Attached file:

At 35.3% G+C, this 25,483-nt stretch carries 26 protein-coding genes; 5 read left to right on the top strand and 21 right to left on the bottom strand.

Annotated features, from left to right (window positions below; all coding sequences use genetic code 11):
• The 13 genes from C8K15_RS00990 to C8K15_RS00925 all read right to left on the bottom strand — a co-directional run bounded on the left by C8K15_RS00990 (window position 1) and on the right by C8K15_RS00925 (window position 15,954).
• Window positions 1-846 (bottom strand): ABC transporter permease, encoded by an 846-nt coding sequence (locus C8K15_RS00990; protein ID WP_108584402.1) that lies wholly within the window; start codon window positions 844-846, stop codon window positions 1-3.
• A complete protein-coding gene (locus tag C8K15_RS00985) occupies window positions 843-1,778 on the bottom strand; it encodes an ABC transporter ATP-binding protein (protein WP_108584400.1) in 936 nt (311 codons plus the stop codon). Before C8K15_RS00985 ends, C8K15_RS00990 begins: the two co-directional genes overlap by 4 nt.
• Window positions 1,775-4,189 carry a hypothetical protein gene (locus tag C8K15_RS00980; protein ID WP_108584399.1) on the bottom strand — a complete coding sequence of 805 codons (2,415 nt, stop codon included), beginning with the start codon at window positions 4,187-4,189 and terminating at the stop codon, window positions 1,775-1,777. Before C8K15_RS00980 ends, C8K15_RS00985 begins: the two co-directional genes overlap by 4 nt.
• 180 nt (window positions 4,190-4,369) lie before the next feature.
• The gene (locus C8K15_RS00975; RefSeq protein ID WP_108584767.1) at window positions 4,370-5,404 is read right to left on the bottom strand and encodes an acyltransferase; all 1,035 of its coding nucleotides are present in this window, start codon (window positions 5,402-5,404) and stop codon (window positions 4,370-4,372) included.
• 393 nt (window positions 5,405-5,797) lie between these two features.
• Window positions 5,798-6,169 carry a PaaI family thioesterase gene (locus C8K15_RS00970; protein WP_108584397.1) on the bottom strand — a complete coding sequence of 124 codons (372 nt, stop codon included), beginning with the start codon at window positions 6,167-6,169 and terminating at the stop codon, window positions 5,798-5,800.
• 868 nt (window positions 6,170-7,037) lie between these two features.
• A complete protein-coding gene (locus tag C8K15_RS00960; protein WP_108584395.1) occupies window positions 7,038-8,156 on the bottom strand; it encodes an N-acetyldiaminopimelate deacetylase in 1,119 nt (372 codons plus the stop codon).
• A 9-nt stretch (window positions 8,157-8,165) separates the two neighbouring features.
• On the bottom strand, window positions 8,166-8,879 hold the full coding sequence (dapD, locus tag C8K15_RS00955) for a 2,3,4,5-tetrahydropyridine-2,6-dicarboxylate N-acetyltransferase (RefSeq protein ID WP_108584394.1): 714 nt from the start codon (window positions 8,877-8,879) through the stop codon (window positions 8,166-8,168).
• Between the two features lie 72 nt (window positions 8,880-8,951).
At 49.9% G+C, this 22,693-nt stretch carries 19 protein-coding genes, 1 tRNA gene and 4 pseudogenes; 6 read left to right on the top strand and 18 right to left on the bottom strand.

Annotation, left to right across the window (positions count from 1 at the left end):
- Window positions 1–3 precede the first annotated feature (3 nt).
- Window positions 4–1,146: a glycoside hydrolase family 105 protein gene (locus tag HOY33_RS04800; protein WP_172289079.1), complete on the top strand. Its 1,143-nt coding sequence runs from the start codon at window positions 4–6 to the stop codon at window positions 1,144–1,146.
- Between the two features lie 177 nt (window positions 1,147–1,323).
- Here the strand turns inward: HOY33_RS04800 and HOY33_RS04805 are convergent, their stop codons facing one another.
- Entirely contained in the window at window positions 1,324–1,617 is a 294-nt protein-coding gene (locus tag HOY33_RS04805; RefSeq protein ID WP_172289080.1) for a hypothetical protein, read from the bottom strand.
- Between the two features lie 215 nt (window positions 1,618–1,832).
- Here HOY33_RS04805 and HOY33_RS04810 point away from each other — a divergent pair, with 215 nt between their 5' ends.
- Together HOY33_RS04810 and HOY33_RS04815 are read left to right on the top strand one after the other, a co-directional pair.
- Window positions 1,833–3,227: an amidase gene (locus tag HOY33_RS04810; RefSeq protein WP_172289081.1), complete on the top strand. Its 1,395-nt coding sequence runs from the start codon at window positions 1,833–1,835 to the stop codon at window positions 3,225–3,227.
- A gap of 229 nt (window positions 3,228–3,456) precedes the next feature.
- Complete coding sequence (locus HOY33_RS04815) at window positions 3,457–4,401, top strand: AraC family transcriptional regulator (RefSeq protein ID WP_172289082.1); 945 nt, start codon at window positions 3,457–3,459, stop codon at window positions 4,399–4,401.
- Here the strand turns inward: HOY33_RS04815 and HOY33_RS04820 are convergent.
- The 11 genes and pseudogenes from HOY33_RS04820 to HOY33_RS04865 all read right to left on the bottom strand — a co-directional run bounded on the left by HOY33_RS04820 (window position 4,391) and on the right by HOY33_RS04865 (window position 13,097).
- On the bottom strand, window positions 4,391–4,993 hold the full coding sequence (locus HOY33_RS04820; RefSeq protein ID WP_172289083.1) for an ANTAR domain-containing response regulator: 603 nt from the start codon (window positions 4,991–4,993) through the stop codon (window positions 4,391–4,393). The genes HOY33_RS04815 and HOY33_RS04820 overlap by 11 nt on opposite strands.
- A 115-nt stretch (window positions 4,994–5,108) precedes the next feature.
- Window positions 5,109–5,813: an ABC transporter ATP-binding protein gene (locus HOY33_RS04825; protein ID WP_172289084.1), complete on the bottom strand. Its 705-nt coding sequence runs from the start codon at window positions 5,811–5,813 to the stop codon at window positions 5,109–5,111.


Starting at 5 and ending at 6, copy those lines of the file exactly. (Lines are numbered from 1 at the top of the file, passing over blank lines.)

• A complete protein-coding gene (locus tag C8K15_RS00985) occupies window positions 843-1,778 on the bottom strand; it encodes an ABC transporter ATP-binding protein (protein WP_108584400.1) in 936 nt (311 codons plus the stop codon). Before C8K15_RS00985 ends, C8K15_RS00990 begins: the two co-directional genes overlap by 4 nt.
• Window positions 1,775-4,189 carry a hypothetical protein gene (locus tag C8K15_RS00980; protein ID WP_108584399.1) on the bottom strand — a complete coding sequence of 805 codons (2,415 nt, stop codon included), beginning with the start codon at window positions 4,187-4,189 and terminating at the stop codon, window positions 1,775-1,777. Before C8K15_RS00980 ends, C8K15_RS00985 begins: the two co-directional genes overlap by 4 nt.